Vaughan & Chiang's "Paper Girls" Builds a Familiar Yet Disconcerting World
As regular readers will know, I’ve long been a proponent of super heroic fashions. So I was excited to hear that Sina Grace was inviting guest artists Kris Anka, W. Scott Forbes, Fiona Staples, and Ming Doyle to design new costumes for the women of his comic Burn the Orphanage. I jumped on the chance to get a sneak peek at those outfits (appearing in the July 3rd issue) and thought you’d probably like a look too. But before we get to the artwork, Grace opened up about the process behind the restyling. Continue Reading »
Some weeks I get to zip around the Internet a lot, but at the end of this week, I got hung up a bit. So there’s plenty from the beginning of the week!
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Next week a new autobiographical comic book comes out from Sina Grace. Unlike so many of its predecessors, this one is about a man with a job. He might not like the job, nor even want it, but he throws himself into it with a totality that nearly undoes him, sucking him into a destructive, corporate, retail abyss and spitting him out the other side, ready to become the artist he was meant to be. Luckily for us, that man is Sina Grace and he shares every aspect of that journey in Not My Bag.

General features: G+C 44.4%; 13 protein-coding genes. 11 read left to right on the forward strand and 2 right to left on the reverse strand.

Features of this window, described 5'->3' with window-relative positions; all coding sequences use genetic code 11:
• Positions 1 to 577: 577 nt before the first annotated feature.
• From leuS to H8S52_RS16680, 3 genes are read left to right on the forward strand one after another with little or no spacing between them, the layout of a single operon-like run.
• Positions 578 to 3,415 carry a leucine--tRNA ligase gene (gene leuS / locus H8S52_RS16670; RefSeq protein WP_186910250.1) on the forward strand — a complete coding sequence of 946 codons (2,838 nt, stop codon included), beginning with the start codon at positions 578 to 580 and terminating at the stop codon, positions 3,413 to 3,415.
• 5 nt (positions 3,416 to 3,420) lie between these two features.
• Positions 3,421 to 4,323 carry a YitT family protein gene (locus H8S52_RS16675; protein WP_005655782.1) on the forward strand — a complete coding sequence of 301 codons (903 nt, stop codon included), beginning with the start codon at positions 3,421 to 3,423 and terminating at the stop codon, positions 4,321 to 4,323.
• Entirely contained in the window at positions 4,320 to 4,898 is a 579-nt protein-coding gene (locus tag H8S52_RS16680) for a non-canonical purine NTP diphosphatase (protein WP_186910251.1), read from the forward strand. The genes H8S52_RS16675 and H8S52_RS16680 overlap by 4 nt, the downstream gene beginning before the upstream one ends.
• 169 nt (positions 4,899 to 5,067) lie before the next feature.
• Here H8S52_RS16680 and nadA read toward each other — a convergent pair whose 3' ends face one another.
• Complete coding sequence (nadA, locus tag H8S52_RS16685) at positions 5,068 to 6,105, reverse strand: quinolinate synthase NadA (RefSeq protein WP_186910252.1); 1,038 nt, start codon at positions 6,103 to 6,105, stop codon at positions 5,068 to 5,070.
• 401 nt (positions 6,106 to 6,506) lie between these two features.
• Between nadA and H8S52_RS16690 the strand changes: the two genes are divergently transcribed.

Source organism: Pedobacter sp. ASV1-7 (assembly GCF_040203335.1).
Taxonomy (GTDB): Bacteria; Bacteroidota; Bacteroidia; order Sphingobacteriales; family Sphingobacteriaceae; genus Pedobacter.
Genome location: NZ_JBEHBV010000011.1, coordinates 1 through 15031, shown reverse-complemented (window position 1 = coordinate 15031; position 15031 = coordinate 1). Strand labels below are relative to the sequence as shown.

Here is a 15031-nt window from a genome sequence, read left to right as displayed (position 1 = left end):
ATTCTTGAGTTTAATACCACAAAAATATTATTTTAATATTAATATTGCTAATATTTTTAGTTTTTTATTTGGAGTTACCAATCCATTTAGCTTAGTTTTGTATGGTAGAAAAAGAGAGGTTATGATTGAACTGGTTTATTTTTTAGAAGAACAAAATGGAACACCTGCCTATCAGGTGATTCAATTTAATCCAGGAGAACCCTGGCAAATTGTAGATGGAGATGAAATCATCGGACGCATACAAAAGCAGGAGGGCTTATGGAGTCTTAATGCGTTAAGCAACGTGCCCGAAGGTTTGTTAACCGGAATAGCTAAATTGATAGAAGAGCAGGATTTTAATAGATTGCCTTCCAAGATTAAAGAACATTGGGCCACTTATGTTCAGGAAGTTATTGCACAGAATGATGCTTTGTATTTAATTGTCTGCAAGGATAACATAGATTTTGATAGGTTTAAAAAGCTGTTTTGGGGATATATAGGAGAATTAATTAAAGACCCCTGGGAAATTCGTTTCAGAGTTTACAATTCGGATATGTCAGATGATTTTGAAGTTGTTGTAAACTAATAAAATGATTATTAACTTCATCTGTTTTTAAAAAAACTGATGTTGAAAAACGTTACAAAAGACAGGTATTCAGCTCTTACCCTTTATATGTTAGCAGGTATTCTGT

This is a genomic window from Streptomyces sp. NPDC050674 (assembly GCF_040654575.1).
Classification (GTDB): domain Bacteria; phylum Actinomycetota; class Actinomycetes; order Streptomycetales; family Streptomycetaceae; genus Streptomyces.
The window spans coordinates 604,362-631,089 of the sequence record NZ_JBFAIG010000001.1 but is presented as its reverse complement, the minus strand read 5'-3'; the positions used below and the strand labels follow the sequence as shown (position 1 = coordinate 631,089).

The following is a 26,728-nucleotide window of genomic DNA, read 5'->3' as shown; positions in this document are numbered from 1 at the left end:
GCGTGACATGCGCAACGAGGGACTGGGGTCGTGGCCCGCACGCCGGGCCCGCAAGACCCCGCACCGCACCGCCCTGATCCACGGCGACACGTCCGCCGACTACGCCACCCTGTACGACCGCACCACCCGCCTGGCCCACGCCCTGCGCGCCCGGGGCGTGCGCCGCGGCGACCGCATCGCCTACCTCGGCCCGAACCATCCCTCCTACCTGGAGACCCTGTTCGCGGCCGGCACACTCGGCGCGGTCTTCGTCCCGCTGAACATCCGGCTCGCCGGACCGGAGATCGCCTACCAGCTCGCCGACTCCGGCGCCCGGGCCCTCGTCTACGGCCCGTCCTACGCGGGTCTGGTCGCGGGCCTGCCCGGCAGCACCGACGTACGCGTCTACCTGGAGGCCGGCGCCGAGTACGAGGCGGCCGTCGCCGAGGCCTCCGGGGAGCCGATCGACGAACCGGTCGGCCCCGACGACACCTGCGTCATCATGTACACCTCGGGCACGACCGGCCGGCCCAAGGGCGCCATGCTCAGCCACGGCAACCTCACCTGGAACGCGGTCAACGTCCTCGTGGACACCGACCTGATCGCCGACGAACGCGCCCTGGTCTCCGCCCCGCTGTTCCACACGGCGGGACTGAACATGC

Last week I bought the book Alexander McQueen: Savage Beauty, a retrospective of his most iconic and radical designs. One particular quote gave substance to my own feelings about his work, and really really spoke to his emphasized, supeheroic fashion aesthetic.
“I want to empower women. I want people to be afraid of the women I dress.”
“When you see a woman wearing McQueen, there’s a certain hardness to the clothes that makes her look powerful. It kind of fends people off.”
“It’s almost like putting armor on a woman. It’s a very psychological way of dressing.” Continue Reading »
How surprising to find that the London Fashion Week was awash with strong, solid blocks of color. Deeply reminiscent of the superheroic comic book coloring of previous decades, I had to embrace this trend.
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